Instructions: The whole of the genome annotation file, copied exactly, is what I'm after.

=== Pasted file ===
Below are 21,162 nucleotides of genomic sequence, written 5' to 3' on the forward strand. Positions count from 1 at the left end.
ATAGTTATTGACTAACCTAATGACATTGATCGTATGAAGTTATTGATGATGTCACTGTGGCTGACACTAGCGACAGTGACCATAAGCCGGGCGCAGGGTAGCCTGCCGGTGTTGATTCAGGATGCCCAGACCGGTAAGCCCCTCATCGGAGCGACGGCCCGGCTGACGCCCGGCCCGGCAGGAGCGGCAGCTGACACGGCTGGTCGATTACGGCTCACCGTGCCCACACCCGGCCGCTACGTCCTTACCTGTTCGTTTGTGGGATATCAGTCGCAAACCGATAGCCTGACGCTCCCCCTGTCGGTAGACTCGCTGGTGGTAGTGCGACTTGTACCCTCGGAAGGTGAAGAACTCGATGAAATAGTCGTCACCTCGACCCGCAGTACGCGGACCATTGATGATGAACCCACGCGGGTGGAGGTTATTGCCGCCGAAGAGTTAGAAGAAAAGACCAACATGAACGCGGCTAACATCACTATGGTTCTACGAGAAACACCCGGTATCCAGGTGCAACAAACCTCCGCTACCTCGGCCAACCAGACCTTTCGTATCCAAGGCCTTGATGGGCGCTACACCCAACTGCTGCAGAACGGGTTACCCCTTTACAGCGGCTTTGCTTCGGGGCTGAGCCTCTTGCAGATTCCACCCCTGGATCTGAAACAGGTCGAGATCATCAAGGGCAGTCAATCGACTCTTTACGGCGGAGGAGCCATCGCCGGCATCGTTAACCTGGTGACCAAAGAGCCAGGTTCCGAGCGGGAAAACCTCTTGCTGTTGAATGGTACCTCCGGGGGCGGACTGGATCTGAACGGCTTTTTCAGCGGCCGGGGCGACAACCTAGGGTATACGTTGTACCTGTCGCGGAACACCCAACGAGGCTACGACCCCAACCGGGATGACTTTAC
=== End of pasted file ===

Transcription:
Below are 21,162 nucleotides of genomic sequence, written 5' to 3' on the forward strand. Positions count from 1 at the left end.
ATAGTTATTGACTAACCTAATGACATTGATCGTATGAAGTTATTGATGATGTCACTGTGGCTGACACTAGCGACAGTGACCATAAGCCGGGCGCAGGGTAGCCTGCCGGTGTTGATTCAGGATGCCCAGACCGGTAAGCCCCTCATCGGAGCGACGGCCCGGCTGACGCCCGGCCCGGCAGGAGCGGCAGCTGACACGGCTGGTCGATTACGGCTCACCGTGCCCACACCCGGCCGCTACGTCCTTACCTGTTCGTTTGTGGGATATCAGTCGCAAACCGATAGCCTGACGCTCCCCCTGTCGGTAGACTCGCTGGTGGTAGTGCGACTTGTACCCTCGGAAGGTGAAGAACTCGATGAAATAGTCGTCACCTCGACCCGCAGTACGCGGACCATTGATGATGAACCCACGCGGGTGGAGGTTATTGCCGCCGAAGAGTTAGAAGAAAAGACCAACATGAACGCGGCTAACATCACTATGGTTCTACGAGAAACACCCGGTATCCAGGTGCAACAAACCTCCGCTACCTCGGCCAACCAGACCTTTCGTATCCAAGGCCTTGATGGGCGCTACACCCAACTGCTGCAGAACGGGTTACCCCTTTACAGCGGCTTTGCTTCGGGGCTGAGCCTCTTGCAGATTCCACCCCTGGATCTGAAACAGGTCGAGATCATCAAGGGCAGTCAATCGACTCTTTACGGCGGAGGAGCCATCGCCGGCATCGTTAACCTGGTGACCAAAGAGCCAGGTTCCGAGCGGGAAAACCTCTTGCTGTTGAATGGTACCTCCGGGGGCGGACTGGATCTGAACGGCTTTTTCAGCGGCCGGGGCGACAACCTAGGGTATACGTTGTACCTGTCGCGGAACACCCAACGAGGCTACGACCCCAACCGGGATGACTTTAC